So if you enjoy reading essays, it’s worth taking a look at Schama’s smorgasbord. Just be prepared for the occasional spoonful of stodge.

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Ever one for checking the etymological pulse of the world of pop culture, the word planking has caught my eye by exploding onto the media scene as the latest dangerous craze/fad/gene-pool-thinner. The act itself involves laying face down, like a plank or wood, in weird and/or unusual places, and then taking a picture to be shared across the internet. That’s it!


Get you plank on!

Now, like all stupid and pointless activities, the reason for it being catapulted into the collective consciousness is that someone has died, and nothing excites the media like Death, except Sex, and if you can link the two, you’re pretty much guaranteed a slot on Fox News. Curiously, many of the news reports refer to the dead man, Australian Acton Beale, as a “victim” of planking, which is an interesting metaphor to use considering that his death was caused by his own recklessness and not some wicked, third-party agent. Of course, one of the first steps to demonizing something is to turn it into a living thing by the metaphorical process of objectification. It also confers onto planking the status of an illness or disease, and therefore reinforcing that it’s a “bad thing.” Ah, how quickly our use of language can shape our perceptions of the world!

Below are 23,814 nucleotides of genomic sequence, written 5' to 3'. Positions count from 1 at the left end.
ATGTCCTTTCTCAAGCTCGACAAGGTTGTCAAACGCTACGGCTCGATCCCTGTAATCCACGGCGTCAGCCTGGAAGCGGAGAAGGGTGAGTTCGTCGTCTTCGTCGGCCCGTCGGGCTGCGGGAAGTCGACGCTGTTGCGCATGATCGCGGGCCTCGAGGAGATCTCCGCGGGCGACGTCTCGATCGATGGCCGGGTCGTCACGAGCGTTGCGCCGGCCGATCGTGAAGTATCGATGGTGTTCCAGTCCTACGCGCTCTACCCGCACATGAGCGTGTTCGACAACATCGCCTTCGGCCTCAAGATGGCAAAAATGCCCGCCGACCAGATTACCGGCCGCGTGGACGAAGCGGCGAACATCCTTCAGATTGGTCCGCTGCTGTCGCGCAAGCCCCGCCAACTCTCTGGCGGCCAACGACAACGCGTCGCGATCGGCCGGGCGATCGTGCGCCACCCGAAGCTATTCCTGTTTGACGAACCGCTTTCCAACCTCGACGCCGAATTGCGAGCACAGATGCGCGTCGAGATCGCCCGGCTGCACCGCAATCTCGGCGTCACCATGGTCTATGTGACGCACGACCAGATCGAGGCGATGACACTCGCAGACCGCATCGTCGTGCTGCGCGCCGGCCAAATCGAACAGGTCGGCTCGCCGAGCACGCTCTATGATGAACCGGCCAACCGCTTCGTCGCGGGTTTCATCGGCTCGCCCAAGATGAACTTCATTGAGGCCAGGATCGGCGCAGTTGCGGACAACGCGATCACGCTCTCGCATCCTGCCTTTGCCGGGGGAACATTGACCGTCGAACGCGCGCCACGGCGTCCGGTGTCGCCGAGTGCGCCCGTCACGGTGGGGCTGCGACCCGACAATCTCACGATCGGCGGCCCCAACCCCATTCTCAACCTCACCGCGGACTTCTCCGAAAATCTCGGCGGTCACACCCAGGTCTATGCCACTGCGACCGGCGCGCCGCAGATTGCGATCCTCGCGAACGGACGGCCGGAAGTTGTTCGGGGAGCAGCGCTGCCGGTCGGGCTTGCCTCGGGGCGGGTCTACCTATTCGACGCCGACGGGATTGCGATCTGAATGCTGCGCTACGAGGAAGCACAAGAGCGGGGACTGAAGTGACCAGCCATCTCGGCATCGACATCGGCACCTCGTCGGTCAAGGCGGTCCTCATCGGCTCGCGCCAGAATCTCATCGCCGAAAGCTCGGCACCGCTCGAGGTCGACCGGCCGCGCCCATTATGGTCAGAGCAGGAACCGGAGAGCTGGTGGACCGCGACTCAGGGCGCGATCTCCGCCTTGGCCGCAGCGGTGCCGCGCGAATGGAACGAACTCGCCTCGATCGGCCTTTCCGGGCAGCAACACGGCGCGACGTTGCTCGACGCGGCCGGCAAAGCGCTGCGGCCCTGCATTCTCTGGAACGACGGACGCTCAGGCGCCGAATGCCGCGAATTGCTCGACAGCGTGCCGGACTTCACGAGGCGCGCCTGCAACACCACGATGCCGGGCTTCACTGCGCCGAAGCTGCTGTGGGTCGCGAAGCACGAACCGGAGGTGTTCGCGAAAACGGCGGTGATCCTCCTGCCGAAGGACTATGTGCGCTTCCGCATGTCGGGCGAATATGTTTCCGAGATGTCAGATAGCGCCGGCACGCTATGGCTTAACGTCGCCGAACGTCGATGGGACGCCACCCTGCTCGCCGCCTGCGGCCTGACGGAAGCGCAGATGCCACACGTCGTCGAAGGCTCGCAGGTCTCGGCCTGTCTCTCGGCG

Still, if you must do it – and the 100,000 members of the newly swollen Facebook page, Official Planking apparently are at least considering it – there are some rules on how to plank safely:

1. You must always lay face down, ensuring your face remains expressionless for the duration of the Plank.
2. Your legs must remain straight, and together with toes pointed.
3. Your arms must be placed by your side, held straight and fingers pointed.
4. You must make it known that you are Planking. Saying “I am Planking” usually get this across. Sternly announcing it will ensure a good result.
5. Your safety should always be considered. Properly thought through Planking procedures should always go to plan. Never put your self at undue risk.
6. Every Plank that is captured must be named.